Wartime rationing of gasoline and tires also increased ridership. The wear and tear of all that hill climbing really did a number on those traction motors. Schedules had to be adjusted in the interest of safety, and running times between Allentown and Philadelphia increased.

What really would have helped LVT would have been some more of those ex-Indiana Railroad cars, which were very similar to the C&LE “Red Devils” but could be coupled together in as many as three cars at a time. More than two dozen of these cars were available circa 1940-41 but ended up being unsold and were scrapped just prior to the outbreak of World War II. They would have been quite useful to LVT.

Only two such Indiana Railroad lightweights were saved– car 55, which became LVT 1030, and car 65, which was sold to CRANDIC (Cedar Rapids and Iowa City) and eventually made its way to the Illinois Railway Museum, its first acquisition. Oddly enough, they were made by two different builders.

The end of the war in 1945 meant a steep drop-off in interurban ridership. By then, the handwriting was really on the wall for the Bell line, but the end did not come for another few years yet.

There was a piecemeal abandonment. For a variety of reasons, well covered in this book and in Pig & Whistle, service was cut back to Norristown. The Liberty Bell Limited never had a direct route to center city Philadelphia throughout its history.

Consideration was given to cutting service back to Lansdale, where the Bell could connect to Reading (now SEPTA) suburban commuter trains to Philadelphia, but this would have necessitated building a turnaround loop for the single-end cars. Since the Bell’s days were numbered anyway, LVT decided to simply let service continue as far as Norristown and the P&W.

By 1951, LVT had really let maintenance slide, to the point where, in September, only a few of the lightweight interurban cars were still operable. As soon as they could get approval for abandonment, the end was swift. Fortunately, the fans caught wind of it and the railroad allowed them to ride one last time. The rails began to come up the very next morning.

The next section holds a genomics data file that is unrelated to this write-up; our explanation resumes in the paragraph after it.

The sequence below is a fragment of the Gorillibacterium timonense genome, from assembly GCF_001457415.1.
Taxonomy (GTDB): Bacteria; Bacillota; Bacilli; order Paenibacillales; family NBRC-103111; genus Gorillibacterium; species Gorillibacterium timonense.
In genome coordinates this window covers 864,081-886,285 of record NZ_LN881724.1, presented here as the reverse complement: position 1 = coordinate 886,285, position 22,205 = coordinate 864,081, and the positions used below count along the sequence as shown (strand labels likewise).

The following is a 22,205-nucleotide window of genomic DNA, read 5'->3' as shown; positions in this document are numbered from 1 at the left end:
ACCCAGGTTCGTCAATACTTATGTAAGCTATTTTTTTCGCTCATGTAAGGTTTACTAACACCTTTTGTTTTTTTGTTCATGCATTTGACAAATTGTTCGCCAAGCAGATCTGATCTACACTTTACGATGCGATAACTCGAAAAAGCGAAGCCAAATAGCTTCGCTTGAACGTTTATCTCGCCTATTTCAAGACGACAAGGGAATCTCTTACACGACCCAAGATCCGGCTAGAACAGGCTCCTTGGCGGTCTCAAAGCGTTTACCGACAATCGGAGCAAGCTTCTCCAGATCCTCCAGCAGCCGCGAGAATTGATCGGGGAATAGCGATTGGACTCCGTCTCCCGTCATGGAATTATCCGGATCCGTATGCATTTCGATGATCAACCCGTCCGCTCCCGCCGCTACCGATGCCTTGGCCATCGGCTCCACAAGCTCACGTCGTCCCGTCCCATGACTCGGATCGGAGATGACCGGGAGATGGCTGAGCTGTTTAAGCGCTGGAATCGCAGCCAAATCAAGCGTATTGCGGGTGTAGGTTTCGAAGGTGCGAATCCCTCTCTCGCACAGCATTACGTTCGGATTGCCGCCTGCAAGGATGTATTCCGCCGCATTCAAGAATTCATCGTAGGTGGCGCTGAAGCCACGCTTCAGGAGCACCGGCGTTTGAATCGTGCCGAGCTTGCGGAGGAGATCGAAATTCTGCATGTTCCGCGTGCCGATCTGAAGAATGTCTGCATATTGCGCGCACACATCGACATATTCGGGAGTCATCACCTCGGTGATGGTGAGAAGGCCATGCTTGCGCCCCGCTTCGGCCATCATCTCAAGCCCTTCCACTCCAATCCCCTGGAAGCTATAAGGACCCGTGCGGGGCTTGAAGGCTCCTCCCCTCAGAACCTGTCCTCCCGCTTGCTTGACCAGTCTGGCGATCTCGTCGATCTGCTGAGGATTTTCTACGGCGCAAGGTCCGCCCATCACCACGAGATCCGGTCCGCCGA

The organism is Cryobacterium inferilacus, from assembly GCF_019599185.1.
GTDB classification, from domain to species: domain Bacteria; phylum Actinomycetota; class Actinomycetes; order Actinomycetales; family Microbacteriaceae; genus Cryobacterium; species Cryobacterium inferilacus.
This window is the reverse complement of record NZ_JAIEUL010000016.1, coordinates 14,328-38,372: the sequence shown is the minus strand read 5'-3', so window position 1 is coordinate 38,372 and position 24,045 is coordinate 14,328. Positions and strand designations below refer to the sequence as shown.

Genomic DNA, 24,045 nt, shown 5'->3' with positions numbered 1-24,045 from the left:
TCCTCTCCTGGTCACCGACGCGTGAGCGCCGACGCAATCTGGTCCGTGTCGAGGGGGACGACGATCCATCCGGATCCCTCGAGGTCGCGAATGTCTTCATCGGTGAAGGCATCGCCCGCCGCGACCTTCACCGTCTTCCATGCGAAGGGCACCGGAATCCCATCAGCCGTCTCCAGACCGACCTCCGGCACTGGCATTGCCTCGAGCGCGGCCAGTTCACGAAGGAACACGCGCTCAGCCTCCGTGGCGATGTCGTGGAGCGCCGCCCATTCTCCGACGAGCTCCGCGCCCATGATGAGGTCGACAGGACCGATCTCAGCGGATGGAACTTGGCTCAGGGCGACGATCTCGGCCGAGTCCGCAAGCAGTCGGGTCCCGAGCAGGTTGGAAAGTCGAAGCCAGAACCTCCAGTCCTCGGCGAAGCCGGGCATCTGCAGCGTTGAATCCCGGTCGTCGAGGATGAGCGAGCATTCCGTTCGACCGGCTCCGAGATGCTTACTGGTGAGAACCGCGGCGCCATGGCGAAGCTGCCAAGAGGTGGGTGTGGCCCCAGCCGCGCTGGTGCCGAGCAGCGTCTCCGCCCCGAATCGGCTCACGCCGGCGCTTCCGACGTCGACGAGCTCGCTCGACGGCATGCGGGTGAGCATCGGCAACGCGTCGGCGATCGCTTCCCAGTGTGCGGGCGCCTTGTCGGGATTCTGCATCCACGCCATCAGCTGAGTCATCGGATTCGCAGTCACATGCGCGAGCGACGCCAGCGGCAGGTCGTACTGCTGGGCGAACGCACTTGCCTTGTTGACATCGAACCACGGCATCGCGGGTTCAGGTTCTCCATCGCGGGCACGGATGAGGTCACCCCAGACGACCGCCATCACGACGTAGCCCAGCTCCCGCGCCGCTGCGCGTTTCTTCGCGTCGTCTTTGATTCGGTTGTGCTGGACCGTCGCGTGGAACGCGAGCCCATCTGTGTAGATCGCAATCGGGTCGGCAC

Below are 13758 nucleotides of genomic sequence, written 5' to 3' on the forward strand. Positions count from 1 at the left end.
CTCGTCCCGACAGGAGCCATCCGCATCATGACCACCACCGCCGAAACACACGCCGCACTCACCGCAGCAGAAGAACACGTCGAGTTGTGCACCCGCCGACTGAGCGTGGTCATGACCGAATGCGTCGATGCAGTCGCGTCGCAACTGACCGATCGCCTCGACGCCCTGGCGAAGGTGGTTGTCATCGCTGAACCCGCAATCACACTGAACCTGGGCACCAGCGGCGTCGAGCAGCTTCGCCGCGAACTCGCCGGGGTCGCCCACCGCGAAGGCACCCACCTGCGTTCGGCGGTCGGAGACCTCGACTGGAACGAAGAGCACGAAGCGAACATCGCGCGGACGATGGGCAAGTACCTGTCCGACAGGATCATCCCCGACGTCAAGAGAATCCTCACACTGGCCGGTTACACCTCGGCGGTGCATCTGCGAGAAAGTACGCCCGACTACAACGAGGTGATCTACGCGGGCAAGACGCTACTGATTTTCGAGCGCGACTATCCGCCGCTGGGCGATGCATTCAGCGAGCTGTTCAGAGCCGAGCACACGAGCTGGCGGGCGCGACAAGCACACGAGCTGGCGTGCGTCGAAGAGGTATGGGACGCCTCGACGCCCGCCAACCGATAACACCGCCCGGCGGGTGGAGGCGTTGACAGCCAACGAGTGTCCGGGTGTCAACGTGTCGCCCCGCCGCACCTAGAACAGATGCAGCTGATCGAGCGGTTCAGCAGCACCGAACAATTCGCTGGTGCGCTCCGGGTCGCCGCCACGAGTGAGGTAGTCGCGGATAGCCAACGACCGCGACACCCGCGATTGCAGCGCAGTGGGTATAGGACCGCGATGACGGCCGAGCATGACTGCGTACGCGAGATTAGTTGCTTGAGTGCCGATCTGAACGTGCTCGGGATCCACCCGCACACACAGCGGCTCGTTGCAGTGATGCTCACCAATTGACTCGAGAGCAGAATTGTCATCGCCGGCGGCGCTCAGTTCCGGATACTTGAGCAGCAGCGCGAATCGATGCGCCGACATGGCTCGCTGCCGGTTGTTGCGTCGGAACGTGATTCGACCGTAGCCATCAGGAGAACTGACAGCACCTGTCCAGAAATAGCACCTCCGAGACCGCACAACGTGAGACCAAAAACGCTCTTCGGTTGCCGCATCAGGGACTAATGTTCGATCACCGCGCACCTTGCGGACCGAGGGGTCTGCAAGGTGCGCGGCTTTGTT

In some ways, this abandonment has some parallels in what happened a few years later to the Chicago, Aurora & Elgin. They decided not to continue running trains to Chicago’s downtown over the CTA Garfield Park “L” temporary trackage in 1953, due to expressway construction. In CA&E’s case, however, they kept up the equipment right to the end, as did the Chicago, North Shore & Milwaukee, which quit in 1963.

When CA&E got a local judge to allow their “temporary” abandonment of passenger service on July 3, 1957, they ceased operations immediately, stranding thousands of riders who had to scramble for a way home.

In LVT’s case, they offered a replacement bus service. Unfortunately, while the interurban could run in a straight line between towns, the bus had to follow a more convoluted path at right angles. As more and more highways were built in Pennsylvania, even the bus ridership evaporated, and the interurban bus quit without any fanfare in 1956.

While electric rail transit is undergoing a renaissance in many places around the world today, the chance that anything like a Liberty Bell service might return to the Lehigh Valley is very slim indeed. The cost would simply be too great, compared to the number of potential passengers.

But until it does, the spirit of this historic interurban is conjured up very well  in this great new volume by Ron Ruddell. Hats off to him, and to the team that worked so long and hard to make this book possible. I would also like to single out John Nicholson, who acted as project coordinator for CERA in bringing this very worthy book over the finish line. Publishing any book like this is a very complicated effort.

The layout, by the veteran team of Jack and Ad Sowchin, is handsome and attractive. CERA merits a lot of credit as well for publishing this wonderful addition to the historical record.

Even if you do not live in Pennsylvania, the book may interest you. The Bell was one of the classic interurbans and, in one way or another, it had many connections to the Midwest.

It is highly recommended, and I urge you to purchase a copy if you have not done so already. Only limited quantities of such books are made, and once they run out, the prospect of them being reprinted is unlikely for a variety of reasons.

Many previous CERA books have become collector’s items and cost more to buy used than they did when new. I will not be surprised when this book sells out and if you don’t purchase your copy today, you may have difficulty picking one up in the future.

In addition to this book, there are also some excellent Liberty Bell videos on the market, and those will really give you an idea of what the line was all about, after you have whetted your appetite by feasting on Riding the Bell.

-David Sadowski

PS- You can also experience some of the twilight of Keystone Traction via one of our recently released audio CDs, featuring 1950s-era Hi-Fi recordings of Johnstown Traction, Altoona & Logan Valley, and Scranton Transit, available from our Online Store.  Just look for the Railroad Record Club disc with LPs 23 and 30 on it.

*Trolley Dodger Press is not affiliated with Central Electric Railfans’ Association.